This culture of accepting the first offer without negotiation can lead to founders making decisions they may later regret.
What Startup Founders should know about Liquidity Events and Taxes on Startup Equity Compensation
Startup Founders need to understand the tax requirements associated with receiving stock compensation upon a liquidity event (exit or IPO) so that they plan accordingly for an eventual exit or IPO.
The tax liabilities associated with stock compensation are very complex, especially when stocks are granted at different times over several rounds and then exercised in multiple batches after the IPO or acquisition.
It’s crucial for startup CEOs, CFOs, CPAs, lawyers and investment bankers work together in order to minimize any future tax liabilities associated with equity grants.
This process generally takes months of planning in advance of an exit or IPO so that employees can make informed decisions about what kind of equity compensation makes sense for them given their personal financial situation at the time of the liquidity event.
The key considerations during this process include:
- how much will be paid out in taxes due to income taxes and capital gains taxes;
- how much will be paid out due to tax withholding;
- how much will need be set aside as a liability (deferred income);
- how much will need be set aside as a liability (deferred income) by employees;
- what kind of documents do we need from employees?
- how do we minimize our own tax liability?
- how do we minimize our tax liability for employees?
- What is my marginal tax rate?
- Do I have other sources of capital gains/losses (bonds)?
- How do I account for this exit in my personal financial planning? and
- What do we do with the remaining stock after the tax liabilities are paid?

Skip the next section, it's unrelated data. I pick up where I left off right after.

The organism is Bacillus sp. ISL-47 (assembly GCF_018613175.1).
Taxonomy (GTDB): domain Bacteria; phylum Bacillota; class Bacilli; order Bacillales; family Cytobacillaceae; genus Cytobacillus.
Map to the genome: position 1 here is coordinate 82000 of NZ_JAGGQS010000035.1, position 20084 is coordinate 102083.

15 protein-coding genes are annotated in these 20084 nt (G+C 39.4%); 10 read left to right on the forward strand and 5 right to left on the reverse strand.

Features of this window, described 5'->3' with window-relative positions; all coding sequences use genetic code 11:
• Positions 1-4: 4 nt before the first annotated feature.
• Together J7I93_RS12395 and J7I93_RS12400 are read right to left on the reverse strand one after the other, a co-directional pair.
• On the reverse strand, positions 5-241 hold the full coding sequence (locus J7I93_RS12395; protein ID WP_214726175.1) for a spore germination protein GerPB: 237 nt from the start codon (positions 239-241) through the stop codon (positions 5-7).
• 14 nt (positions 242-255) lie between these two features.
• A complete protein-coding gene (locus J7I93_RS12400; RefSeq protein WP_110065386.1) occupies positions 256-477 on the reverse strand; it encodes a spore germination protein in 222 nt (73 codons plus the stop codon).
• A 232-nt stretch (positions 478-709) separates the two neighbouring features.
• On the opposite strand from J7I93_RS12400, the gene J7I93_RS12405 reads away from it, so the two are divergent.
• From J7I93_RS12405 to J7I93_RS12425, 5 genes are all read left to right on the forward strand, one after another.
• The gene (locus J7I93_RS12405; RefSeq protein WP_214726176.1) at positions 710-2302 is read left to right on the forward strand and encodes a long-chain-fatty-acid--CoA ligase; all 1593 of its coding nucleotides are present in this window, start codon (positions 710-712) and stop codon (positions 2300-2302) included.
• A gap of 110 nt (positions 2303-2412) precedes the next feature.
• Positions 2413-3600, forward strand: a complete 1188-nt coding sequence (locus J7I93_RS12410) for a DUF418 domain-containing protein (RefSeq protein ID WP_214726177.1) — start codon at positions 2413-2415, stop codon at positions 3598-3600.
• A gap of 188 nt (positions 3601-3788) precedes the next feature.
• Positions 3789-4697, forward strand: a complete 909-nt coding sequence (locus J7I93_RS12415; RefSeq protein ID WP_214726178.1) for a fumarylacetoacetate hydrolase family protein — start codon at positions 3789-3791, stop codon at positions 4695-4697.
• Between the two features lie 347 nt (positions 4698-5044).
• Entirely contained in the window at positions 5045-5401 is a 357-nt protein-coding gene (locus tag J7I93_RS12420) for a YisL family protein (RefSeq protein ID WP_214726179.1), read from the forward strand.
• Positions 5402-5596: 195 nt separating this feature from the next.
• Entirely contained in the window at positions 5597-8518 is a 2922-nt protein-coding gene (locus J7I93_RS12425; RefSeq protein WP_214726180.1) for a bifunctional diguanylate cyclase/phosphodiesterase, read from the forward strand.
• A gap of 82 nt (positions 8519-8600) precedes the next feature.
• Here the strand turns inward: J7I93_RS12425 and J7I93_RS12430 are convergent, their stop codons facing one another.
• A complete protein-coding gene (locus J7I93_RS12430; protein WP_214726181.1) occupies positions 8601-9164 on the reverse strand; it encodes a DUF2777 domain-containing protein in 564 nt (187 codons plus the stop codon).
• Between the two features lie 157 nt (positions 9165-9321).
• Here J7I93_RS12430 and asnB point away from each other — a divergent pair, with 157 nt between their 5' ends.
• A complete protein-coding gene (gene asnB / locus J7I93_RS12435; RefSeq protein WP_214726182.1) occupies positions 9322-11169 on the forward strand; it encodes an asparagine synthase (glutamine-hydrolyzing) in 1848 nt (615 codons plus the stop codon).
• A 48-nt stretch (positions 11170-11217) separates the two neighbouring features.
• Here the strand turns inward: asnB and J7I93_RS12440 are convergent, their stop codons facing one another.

Investors and founders should also understand that when a company is acquired, all stock compensation agreements are “frozen” while the company is being sold.
This means that employees who have stock options or restricted stock units (RSUs) will not be able to exercise their options or complete a sale of their stocks until after the acquisition has been completed.
This can lead to extreme financial stress as employees will not be able to sell any of their stock until they are allowed to do so by either the investor, founder or employer.
In summary, Startup Founders need to be aware that there is much more to startup equity compensation than simply being granted some shares of stock. Startup Founders need to understand how their compensation will work, the tax implications of receiving stock compensation, and how they can negotiate for more or less equity compensation if they think it’s in their best interest.
About the Author
I am the Founder of Cudy Technologies (www.cudy.co), a full-stack EdTech startup helping teachers and students teach and learn better. I am also a mentor and angel investor in other Startups of my other interests (Proptech, Fintech, HRtech, Ride-hailing, C2C marketplaces and SaaS). You can also find me on Cudy for early-stage Startup Founder mentorship and advice.
You can connect with me on Linkedin (https://www.linkedin.com/in/alexanderlhk) and let me know that you are a reader of my Medium posts in your invitation message.